Some religious people, particularly those who are part of religious hierarchies, are often thought of as closed minded when it comes to LGBT people. Thankfully, recent stories are showing that in many cases, that this is simply not true. The Los Angeles Times this week published a touching story about the friendship between a Roman Catholic nun and a young transgender woman.
Leane was 13 years old when her mother kicked her out of the house for being transgender. She had already run away many times and had repeatedly been returned to an abusive home. After her mother refused to take her back into their home, Leane spent years on the streets because she had nowhere else to go. Although she escaped the abuse she had endured at the hands of her mother, the lengths she had to go to left her vulnerable to more violence. When she discovered a lump on her neck that turned out to be lymphoma, Medi-Cal covered surgery and a year of chemotherapy at Los Angeles County-USC Medical Center.
But the cancer returned. When Leane awoke in a hospital room, she was greeted by the presence of Sister Margaret Farrell, an Irish-born Roman Catholic nun. Because Leane was homeless, the hospital had called Covenant House California, a network of shelters and transitional housing for homeless teens. Many of these teens are gay, lesbian, bisexual, or transgender. Long before she began her work at Covenant House, Sister Margaret had decided that it was not her place to judge others, since “Jesus said 'Do not judge and you shall not be judged.'” Instead, she cared for Leane by bringing new clothing and her favorite foods to the hospital. When the cancer failed to respond to initial treatment, she and Leane went to City of Hope, where Sister Margaret supported Leane through aggressive treatment. She helped Leane write down her final wishes if the treatment was unsuccessful. Leane asked for “godly prayer music” to be played in her last moments.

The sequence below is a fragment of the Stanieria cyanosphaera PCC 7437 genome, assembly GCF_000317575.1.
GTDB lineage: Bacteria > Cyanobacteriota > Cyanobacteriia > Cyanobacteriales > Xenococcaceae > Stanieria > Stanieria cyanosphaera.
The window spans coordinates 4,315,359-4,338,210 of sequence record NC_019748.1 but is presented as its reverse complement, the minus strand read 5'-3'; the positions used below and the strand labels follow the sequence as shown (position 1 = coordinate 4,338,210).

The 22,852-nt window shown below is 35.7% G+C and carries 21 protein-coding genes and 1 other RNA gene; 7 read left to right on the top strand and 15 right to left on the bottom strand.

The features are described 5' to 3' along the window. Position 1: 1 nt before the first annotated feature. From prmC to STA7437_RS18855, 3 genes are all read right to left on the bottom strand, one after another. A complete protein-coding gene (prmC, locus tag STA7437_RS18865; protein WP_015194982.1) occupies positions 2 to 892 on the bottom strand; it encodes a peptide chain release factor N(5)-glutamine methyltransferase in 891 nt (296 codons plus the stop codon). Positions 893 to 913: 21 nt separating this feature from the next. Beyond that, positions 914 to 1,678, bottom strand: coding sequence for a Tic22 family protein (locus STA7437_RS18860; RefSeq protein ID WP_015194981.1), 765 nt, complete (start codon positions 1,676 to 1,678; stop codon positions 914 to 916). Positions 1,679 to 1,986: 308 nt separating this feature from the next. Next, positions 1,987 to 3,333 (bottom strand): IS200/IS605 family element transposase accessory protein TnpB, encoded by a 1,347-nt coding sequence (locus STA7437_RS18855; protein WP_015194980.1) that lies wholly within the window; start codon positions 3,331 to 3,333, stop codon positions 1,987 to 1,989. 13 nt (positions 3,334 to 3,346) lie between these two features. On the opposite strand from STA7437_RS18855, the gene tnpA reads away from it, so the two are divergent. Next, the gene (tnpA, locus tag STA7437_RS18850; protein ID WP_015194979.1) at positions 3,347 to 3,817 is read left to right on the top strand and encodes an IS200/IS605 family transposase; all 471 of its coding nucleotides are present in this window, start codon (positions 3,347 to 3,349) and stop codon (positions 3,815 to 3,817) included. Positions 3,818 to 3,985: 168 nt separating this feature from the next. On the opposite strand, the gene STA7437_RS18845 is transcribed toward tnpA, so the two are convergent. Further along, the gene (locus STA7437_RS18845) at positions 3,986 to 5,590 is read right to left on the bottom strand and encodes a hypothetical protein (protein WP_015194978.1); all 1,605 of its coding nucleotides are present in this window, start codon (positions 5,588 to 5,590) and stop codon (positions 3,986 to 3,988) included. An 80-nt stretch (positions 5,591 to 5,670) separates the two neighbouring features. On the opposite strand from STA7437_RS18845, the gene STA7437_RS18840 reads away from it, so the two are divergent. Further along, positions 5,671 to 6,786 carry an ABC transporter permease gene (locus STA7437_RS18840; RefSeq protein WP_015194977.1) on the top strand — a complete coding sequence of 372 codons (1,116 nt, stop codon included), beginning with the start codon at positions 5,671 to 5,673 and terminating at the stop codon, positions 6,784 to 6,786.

Thankfully, Leane pulled through and now often accompanies Sister Margaret on her rounds to collect donations for Covenant House as well as to church on Sundays. Leane is healthy and studying for her GED so she can study nursing. Sister Margaret gives her the support that many expect from parents.
GLAAD commends Alexandra Zavis and the Los Angeles Times for bringing this honest and moving story to light. We wish Leane continued health and hope that her friendship with Sister Margaret continues to blossom.